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Fri June 19, 2009
MSU alum shoots local movie
By Caleb Campbell
Murray, KY – In 2001, Angie Gregory wrote a short screenplay for a class at Murray State University titled Goodbye, Wendell. After graduation, she moved to L.A., where she pursued acting and directing. Little did she know that she would return to Murray nearly eight years later to make the 30-minute short film on her home turf.
"Goodbye Wendell was definitely born at Murray State and I've developed it through the years and have decided to make a movie," says Gregory, "You write things, you know, throughout college and stuff like that."
The screenplay is a project close to Gregory's heart. Surviving many different forms of abuse through her childhood, she wrote the lead character, Wendell, as a quiet and emotionally abused adult.
"Emotional abuse may not be so obvious as physical abuse, with bruises and people can pick up on it," Gregory continues, "but emotional abuse sets patterns early in life for a child that will affect them throughout their whole lives."
Though Gregory relates to each character in the screenplay, she most identifies with Wendell, the lead character who lives in a trailer park with his abusive parents.
"Wendell, it's from a male perspective, but I really could latch on to the emotion entrance in the gender differences."
Helping Gregory make this film is director of photography, Eric Hovis, a graduate student at Murray State who got involved with the project on a whim.
"Well, I actually started out, I sent my demo reel to Angie," says Hovis, "who I had been in contact with in L.A. and we were just communicating back and forth, you know, like minded filmmakers, both had stories to tell. She really liked my demo reel.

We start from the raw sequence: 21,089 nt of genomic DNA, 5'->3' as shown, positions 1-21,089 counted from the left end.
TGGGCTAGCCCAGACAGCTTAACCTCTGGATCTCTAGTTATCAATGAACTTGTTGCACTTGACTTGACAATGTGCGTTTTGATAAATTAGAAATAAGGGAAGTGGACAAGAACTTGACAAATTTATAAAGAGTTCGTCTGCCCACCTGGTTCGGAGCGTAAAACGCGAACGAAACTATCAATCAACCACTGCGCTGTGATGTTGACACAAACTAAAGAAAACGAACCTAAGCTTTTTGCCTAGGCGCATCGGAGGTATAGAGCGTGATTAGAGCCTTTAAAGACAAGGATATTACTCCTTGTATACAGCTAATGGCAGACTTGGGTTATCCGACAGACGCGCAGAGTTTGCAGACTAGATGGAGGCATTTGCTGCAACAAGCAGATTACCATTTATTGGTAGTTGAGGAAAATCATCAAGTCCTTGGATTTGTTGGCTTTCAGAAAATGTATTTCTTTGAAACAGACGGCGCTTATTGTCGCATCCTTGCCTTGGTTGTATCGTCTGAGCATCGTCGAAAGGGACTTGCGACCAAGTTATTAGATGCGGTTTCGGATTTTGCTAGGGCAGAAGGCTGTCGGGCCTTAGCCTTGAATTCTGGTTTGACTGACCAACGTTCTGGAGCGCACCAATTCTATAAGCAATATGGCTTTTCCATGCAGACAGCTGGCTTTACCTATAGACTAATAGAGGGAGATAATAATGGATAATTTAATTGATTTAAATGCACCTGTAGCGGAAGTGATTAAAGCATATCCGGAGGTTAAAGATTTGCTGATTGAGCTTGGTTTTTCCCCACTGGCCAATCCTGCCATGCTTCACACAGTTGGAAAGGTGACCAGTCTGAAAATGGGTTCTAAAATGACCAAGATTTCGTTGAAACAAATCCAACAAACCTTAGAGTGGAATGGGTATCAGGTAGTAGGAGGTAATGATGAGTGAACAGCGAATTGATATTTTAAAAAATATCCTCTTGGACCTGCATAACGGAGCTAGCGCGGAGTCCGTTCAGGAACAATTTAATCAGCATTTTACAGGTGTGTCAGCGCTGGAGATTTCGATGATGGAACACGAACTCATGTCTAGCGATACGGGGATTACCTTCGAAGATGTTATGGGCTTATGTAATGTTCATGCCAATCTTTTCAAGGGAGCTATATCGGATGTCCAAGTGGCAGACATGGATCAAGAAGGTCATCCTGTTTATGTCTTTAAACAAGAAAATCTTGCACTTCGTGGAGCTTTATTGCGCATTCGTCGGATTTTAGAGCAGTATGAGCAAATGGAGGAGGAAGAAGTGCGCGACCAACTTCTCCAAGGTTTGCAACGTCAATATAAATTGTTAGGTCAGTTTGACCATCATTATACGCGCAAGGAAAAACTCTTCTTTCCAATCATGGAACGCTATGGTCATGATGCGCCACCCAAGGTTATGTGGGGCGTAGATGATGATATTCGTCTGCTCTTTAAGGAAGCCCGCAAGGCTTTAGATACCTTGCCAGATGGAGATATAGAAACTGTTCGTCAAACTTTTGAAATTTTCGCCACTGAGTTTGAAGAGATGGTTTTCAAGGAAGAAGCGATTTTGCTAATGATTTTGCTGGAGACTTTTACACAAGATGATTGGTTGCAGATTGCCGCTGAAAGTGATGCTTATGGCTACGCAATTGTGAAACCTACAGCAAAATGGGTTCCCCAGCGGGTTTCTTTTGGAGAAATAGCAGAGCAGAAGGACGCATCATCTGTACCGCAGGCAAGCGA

As Gregory sets up the technical aspects of the film,, including finding locations and the remainder of the cast, she's looking forward to having the time to focus on the characters and their growing development through the story.
"I'm first of all, foremost, a writer," says Gregory, "so I love to see my characters come to life. And just having an actor breathe life into my characters and directing them to make this story I wrote back in college come to life on screen. That's going to make me cry happy tears and it already has."
This isn't Gregory's first time sitting in the director's seat. She made three independent
films before this and also had several professional acting jobs. From experience, Gregory knows that sometimes things don't turn out the way you expect them to.
"A lot of times in film, it's like throwing putty on the wall," says Gregory, "You have to just hope that it looks good, because you can't focus as much like when directing plays. You can't focus as much on characters, because you have to make sure all the technical stuff is also going right or it doesn't look good. You could have the best acting in the world, but if the lighting's not good or the sound, you can't hear them, it takes away from story and what's going on."
And for life after the production?
"I plan to hold a private screening in Los Angeles for potential investors, serious people who I can say Look at this finished product and who wants to help me, who wants to invest in this to send to film festivals.' I want to send to film festivals worldwide."
More than success and recognition, Gregory wants people to see the real message within Goodbye, Wendell.
"I would like Goodbye, Wendell viewers to go away with a message of hope and inspiration that just because your initial situation is one way doesn't mean it has to be that way permanently."
Gregory isn't done with Western Kentucky just yet. After completing Goodbye, Wendell, she plans to return to the area again to bring more of her work to the screen.
"I have many Southern stories in me. I feel like I'm a Southern fiction writer, because you write what you know, and I absolutely see myself coming back to the area to do more films."
Gregory heads back to Kentucky the first week of July to start production, and to finish something she started years ago in college: create a story about the ever lasting affects of emotional abuse, and how wounds can be healed.
For more information, visit www.goodbyewendell.com.